Small Plant News: Volume 3, Number 12
This page provides a text alternative for Volume 3, Number 12, available in full-color PDF.
- Controlling Listeria in Processing and Retail Environments, Part II: Preventing Cross Contamination
- Controlling Listeria: Time and Temperature Matter
- SBA's National Ombudsman Can Work for You
- Commonly Asked Questions & Answers
Controlling Listeria in Processing and Retail Environments, Part II: Preventing Cross Contamination
By Beth McKew
Although Listeria monocytogenes isn't the cause of the most common foodborne illness in the United States, it is the most deadly. Approximately 500 people die every year from ingesting food contaminated with this type of bacterium, the highest fatality rate among all foodborne pathogens. Lister ia monocytogenes is killed by pasteurization and cooking; however, there are greater challenges. In certain ready-to-eat (RTE) foods such as hot dogs and deli meats, contamination may occur after cooking, but before packaging. Also, consumers usually do not reheat many RTE products to a high enough temperature to kill Listeria. In Small Plant News, Vol. 3, No. 11, the first part of this special two-part series on controlling Listeria focused on plant sanitation. In Part II, Small Plant News looks at preventing cross contamination.
For many of us, our first lesson on the importance of cross contamination came at a very early age, when as a child you rushed to the dinner table, only to be sent away with orders to "Wash your hands!" This fundamental lesson that we all learned as children takes on even greater importance when dealing with ready-to-eat (RTE) meat and poultry products.
RTE products are processed to kill bacteria during a "kill step," but subsequent exposure of the product to the processing environment may permit contamination with bacteria. This is a unique problem with RTE products such as sliced deli meats, hot dogs, deli salads, patés, and meat spreads because these RTE products are rarely reheated by consumers to temperatures high enough to kill the bacteria before they're consumed.
Of special concern in this regard is Listeria monocytogenes. As noted in Small Plant News, Vol. 3, No. 11, this bacterium presents a very high risk of serious illness (listeriosis) and death to older adults, the fetuses of pregnant women, newborns, and adults with weakened immune systems.
Listeria is sometimes transferred to RTE products after the lethality processing step when the product is exposed to the environment during handling or storage, most often when the surface of the product contacts a contaminated surface. This is known as cross contamination, and the importance of preventing it cannot be overstated.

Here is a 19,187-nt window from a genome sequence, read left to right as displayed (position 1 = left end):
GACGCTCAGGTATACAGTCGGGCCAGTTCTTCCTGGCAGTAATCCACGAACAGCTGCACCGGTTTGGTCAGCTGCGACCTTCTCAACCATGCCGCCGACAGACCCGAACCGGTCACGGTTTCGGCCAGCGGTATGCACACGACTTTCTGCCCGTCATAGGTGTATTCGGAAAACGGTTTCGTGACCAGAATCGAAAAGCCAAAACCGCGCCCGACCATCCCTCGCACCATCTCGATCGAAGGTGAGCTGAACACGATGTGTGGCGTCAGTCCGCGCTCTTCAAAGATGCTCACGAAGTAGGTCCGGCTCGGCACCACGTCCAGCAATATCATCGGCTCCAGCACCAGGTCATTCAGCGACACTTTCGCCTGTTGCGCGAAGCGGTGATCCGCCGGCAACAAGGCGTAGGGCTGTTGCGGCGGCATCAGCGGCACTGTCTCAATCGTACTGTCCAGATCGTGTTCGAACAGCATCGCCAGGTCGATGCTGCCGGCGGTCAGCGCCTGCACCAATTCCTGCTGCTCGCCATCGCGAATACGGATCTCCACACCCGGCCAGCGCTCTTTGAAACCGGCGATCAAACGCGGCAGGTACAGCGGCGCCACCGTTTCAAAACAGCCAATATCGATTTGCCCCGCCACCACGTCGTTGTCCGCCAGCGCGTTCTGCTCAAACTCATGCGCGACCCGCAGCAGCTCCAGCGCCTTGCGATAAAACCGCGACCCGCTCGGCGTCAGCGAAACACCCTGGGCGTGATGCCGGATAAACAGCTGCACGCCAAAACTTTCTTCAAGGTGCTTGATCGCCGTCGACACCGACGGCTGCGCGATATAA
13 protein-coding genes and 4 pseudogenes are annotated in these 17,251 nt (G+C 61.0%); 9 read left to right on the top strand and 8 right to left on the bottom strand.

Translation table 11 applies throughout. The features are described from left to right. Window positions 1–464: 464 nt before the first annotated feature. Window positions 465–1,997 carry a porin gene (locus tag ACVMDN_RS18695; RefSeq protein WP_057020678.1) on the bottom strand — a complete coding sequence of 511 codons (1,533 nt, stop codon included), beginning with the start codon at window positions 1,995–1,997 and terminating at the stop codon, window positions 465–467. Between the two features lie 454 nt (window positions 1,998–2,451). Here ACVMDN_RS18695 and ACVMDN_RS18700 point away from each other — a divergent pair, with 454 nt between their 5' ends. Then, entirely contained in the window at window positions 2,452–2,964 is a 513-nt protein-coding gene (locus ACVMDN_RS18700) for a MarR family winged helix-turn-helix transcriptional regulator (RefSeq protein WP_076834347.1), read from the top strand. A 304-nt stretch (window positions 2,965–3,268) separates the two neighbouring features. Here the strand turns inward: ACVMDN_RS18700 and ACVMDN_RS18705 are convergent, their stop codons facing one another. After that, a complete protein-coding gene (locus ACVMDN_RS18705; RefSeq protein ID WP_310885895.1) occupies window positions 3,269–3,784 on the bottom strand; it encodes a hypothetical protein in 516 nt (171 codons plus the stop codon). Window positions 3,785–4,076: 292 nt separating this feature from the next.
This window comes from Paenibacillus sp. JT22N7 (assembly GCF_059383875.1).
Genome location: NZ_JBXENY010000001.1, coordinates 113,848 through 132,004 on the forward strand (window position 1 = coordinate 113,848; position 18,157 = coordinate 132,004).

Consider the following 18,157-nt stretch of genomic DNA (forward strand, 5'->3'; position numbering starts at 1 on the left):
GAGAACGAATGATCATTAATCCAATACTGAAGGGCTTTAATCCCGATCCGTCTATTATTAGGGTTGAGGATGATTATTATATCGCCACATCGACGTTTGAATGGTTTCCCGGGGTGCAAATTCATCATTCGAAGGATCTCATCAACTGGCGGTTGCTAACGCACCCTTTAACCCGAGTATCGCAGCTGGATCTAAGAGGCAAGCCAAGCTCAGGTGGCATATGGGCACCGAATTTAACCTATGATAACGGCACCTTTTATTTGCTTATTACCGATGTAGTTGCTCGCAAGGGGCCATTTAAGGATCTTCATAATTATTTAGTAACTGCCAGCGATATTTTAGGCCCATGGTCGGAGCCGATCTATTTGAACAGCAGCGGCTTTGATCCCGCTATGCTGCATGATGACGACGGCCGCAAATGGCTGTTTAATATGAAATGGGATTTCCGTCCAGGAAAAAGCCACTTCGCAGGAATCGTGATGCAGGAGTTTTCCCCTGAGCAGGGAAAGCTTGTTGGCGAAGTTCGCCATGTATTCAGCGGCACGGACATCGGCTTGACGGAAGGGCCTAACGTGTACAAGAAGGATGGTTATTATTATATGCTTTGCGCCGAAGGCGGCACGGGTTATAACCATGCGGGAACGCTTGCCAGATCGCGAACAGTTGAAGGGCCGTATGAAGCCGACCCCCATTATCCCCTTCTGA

In order to evaluate potential sources of cross contamination in your establishment, you must understand the variety of ways that Listeria monocytogenes makes its way into your plant and is spread within the processing and retail environments. You should consider that:
- Incoming materials, such as raw food products, may be contaminated with Listeria monocytogenes;
- Contaminated equipment can readily spread Listeria monocytogenes; and
- Employees, as well as customers, vendors, or anyone entering your plant, can contaminate food with Listeria monocytogenes by acting as vectors, transferring bacteria from product to product as well as throughout the establishment.
With these considerations in mind, let's take a closer look at four areas — incoming materials, people, equipment, and facilities — and how you can better prevent cross contamination.
Incoming Materials. A key to preventing cross contamination is a separation between raw and fully cooked product. If possible, dedicate separate areas of your establishment to working with raw product, and other areas for RTE product. If complete separation is not possible in your facility, use separate equipment for raw and RTE products whenever possible and always follow your plant's sanitation controls when cleaning up.
The importance of separating raw and RTE products extends well beyond preparation areas and should also include receiving, storage, and display areas. Separating raw from RTE product during preparation accomplishes little if the products are stored in a way that enables cross contamination to occur in the cooler or display case. If separate coolers and display cases are not an option, physical separation with a plastic barrier, for example, will reduce the risk of cross contamination.
People. Raw and RTE product need not be in close contact for cross contamination to occur. Employees can very efficiently carry foodborne pathogens throughout the retail or processing areas of your plant. Consider traffic patterns that will minimize employees walking from areas with raw product into areas with RTE product. This can also be accomplished by restricting employees who work with raw product from working with RTE product.